• Mike M says:

      The rationale against rainbow is that some colors are closer perceptually than others (orange and yellow imply closer relation than green and blue, for instance), and that the rainbow isn’t really colorblind-friendly. If you are graphing seven groups, I think these issues are going to come up anyway, so rainbow is probably not a bad bet – but I think this is where small multiples come in handy, when possible.

      • Andrew says:

        Peter, Mike:

        A big problem with the rainbow color scheme is its discrete nature (which we know about, as the rainbow itself is a continuous range of frequencies that appears discrete to our visual system). Thus, when reading a graph with a rainbow scheme, we need to mentally go back and forth between the continuous thing being mapped and the discrete color scheme. In contrast, a unidirectional or bidirectional color scheme can be read directly as continuous.


        If you have 7 discrete groups to represent, I’d recommend using small multiples, i.e. 7 separate graphs. Using the colors requires that back-and-forth between graph and legend which is so confusing.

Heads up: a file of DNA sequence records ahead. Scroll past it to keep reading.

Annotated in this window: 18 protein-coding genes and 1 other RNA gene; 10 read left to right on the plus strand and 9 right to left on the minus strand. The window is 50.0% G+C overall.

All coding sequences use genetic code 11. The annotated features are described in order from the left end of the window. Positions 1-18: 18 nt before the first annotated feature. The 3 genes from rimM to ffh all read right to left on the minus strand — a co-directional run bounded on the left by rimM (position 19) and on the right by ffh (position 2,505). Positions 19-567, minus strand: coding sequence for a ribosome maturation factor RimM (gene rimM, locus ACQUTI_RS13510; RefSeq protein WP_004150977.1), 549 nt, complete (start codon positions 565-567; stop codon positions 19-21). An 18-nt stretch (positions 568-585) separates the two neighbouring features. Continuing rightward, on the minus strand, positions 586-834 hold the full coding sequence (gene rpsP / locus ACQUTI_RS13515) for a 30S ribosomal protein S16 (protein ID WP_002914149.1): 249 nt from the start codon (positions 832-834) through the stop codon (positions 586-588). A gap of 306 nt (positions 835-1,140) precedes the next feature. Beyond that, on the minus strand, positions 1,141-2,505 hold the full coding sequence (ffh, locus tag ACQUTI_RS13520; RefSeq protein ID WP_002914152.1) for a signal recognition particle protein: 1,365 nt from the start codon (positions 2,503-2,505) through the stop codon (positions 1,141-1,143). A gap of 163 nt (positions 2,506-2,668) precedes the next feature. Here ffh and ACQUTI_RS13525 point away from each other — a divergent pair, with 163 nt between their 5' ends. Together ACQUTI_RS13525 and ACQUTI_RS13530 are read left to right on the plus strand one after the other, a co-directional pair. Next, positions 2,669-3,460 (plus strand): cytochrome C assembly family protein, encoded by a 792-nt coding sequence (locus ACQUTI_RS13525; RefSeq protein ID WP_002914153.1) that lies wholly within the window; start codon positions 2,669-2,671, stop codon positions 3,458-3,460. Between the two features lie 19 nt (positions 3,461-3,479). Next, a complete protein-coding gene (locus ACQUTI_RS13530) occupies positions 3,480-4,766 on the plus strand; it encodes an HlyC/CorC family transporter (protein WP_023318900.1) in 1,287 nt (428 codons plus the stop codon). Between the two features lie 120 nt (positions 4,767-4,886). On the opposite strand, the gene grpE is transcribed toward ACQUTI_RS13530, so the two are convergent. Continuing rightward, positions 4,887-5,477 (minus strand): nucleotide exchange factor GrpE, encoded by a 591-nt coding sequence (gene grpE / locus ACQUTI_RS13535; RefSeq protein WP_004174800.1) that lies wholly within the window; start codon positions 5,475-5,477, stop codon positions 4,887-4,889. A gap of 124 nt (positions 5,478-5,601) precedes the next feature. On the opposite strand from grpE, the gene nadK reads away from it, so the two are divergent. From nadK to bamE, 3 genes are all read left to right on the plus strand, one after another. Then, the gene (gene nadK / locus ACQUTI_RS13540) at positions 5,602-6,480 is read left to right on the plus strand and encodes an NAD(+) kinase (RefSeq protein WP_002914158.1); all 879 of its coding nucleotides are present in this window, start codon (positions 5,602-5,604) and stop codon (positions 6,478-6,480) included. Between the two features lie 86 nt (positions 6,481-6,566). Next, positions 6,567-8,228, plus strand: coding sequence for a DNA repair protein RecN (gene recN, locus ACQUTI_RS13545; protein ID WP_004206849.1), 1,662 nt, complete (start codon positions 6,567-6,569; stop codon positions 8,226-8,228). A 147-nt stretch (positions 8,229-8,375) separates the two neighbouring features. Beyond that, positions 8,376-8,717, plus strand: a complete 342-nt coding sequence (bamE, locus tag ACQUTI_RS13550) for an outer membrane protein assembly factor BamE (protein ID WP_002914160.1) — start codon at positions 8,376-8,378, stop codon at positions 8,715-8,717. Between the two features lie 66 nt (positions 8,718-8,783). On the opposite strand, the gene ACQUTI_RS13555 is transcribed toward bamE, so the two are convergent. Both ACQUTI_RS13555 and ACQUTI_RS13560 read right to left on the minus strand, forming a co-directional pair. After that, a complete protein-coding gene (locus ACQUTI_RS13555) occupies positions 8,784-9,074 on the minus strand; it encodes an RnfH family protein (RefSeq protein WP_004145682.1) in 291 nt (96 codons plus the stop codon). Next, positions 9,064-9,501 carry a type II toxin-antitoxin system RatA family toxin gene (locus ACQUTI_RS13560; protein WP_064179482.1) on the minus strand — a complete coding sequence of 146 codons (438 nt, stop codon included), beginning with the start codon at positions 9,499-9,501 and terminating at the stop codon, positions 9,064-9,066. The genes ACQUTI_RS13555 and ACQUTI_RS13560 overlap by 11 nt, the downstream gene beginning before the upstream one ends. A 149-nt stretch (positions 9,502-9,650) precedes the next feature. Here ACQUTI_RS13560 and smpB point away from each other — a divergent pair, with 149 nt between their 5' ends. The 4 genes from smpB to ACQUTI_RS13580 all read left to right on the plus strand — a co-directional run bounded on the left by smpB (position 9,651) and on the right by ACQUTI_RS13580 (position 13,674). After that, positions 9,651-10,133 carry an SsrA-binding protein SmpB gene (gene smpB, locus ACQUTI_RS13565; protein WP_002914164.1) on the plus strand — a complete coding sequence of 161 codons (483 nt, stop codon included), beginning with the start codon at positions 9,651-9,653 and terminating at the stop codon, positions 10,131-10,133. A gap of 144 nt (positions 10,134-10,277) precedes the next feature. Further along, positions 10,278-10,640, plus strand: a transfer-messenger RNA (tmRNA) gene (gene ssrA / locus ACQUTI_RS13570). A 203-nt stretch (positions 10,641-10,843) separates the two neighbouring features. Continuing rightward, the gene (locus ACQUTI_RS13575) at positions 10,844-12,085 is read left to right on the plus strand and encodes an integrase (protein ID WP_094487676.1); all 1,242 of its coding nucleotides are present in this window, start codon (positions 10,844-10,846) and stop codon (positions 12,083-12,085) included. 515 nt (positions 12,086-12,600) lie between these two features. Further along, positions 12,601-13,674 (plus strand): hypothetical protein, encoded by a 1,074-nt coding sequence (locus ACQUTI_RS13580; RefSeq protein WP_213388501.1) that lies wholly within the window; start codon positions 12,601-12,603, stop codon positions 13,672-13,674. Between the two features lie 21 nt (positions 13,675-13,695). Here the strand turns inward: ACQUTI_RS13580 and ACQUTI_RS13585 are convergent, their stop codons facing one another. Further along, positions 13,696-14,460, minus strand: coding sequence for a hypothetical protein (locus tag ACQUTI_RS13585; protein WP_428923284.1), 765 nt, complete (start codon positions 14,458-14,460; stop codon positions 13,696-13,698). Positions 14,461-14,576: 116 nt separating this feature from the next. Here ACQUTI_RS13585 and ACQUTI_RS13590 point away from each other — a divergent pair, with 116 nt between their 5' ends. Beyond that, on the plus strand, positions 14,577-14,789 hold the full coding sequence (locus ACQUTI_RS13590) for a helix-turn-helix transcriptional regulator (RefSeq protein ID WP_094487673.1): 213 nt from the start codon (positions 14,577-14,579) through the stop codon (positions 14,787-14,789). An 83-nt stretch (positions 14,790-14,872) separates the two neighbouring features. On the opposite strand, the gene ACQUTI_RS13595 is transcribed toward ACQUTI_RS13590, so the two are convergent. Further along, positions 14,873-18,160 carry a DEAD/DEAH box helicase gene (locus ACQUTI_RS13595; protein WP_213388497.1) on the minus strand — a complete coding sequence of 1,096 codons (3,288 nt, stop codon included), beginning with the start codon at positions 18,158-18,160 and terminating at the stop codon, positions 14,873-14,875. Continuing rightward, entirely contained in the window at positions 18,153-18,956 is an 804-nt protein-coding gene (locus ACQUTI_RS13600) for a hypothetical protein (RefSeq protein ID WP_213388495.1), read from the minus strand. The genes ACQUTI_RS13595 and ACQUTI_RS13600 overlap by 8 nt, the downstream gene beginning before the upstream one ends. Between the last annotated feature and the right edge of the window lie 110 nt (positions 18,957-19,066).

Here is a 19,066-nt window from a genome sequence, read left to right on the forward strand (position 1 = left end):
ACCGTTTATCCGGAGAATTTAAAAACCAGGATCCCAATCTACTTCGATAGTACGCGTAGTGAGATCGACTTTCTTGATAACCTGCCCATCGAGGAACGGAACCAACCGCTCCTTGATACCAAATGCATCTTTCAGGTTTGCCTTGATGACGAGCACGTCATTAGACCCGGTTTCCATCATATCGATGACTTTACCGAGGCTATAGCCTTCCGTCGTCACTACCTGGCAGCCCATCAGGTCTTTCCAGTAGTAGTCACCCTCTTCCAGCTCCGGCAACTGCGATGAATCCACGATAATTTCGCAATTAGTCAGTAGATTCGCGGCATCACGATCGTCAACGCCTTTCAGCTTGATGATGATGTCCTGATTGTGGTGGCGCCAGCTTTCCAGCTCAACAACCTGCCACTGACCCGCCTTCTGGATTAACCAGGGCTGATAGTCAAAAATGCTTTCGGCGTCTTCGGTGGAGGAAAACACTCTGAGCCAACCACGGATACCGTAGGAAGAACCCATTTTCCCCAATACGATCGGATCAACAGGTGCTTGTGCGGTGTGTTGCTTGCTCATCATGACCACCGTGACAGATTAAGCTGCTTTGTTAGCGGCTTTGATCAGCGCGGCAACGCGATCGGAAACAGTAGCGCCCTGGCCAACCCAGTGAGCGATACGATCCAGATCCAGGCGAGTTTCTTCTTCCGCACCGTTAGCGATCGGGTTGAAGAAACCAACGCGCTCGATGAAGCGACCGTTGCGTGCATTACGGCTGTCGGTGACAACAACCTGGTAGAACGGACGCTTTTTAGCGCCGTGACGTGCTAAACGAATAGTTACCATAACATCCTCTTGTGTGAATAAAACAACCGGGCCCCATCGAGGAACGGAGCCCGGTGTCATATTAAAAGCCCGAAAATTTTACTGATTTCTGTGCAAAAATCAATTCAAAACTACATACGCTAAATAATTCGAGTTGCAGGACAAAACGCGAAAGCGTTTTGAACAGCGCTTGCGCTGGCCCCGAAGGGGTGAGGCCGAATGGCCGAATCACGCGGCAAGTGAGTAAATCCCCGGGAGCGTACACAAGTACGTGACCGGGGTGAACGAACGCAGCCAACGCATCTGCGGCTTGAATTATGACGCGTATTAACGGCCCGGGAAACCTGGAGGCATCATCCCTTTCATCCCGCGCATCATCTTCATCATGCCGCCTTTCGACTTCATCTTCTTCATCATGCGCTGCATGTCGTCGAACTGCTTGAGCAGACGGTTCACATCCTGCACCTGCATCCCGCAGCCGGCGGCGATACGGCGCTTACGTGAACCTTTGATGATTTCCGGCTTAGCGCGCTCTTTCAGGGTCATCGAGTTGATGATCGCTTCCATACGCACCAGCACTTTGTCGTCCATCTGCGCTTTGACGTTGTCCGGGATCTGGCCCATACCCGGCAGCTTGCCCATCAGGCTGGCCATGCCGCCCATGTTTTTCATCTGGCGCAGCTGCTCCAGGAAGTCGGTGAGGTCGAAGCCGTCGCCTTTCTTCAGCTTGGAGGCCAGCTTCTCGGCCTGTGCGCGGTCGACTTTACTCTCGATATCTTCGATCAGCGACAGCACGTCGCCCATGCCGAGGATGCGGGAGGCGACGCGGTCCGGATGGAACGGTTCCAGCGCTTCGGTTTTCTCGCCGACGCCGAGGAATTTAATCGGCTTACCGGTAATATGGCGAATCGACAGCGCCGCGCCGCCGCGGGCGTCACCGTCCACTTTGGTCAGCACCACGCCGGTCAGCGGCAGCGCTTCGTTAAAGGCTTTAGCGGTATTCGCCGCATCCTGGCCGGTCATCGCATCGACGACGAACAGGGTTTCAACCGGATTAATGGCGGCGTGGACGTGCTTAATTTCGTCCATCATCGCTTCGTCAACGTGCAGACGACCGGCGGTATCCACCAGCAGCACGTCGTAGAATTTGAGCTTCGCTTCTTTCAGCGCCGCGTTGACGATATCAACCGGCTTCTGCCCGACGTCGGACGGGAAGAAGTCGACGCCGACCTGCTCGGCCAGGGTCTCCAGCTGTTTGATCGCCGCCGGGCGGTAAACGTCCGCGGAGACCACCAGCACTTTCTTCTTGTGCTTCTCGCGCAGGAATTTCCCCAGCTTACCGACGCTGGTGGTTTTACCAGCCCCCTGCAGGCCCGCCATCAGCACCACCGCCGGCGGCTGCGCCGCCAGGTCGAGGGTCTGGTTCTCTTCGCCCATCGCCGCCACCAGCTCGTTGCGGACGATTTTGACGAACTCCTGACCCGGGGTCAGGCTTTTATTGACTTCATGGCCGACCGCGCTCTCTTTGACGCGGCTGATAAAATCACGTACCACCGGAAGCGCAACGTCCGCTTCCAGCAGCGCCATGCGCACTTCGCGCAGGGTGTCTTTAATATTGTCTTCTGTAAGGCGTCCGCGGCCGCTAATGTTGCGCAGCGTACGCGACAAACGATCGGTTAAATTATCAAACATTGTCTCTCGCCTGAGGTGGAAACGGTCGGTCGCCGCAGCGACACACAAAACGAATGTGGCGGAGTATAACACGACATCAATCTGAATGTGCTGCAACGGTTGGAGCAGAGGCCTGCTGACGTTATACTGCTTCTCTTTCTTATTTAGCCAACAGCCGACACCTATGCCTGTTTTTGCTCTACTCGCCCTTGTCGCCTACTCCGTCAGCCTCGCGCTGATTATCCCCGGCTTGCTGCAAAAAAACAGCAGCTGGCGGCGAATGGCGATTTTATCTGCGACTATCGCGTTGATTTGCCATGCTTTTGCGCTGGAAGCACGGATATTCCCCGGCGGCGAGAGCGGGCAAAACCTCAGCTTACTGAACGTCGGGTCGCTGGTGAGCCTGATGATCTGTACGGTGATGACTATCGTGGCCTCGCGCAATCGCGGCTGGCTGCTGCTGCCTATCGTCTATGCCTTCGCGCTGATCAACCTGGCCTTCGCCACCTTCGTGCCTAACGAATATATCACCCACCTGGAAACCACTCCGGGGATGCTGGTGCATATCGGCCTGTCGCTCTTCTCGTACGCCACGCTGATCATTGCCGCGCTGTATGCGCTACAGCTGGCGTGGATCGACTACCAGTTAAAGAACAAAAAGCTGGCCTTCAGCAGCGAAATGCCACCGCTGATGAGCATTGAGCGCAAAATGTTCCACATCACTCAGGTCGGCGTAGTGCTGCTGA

• > If you have 7 discrete groups to represent, I’d recommend using small multiples, i.e. 7 separate graphs. Using the colors requires that back-and-forth between graph and legend which is so confusing.

          Not if you follow the advice 1 and “Label lines directly”!

          I think if you want to show 7 time series on a single plot, well, it would be a messy plot no matter how you try. So probably you should not do it. Do small multiples instead.

          I you have 7 blobs (ie you want to show the results of clustering), why not? Just remember to label blobs directly.

          And, by the way, you can do color coding even if you use small multiples. Like I’m using blue to show the numbers of mild infections and red to show the number of severe infections. And I would use this color even if I’m showing only one of these lines.

          • Andrew says: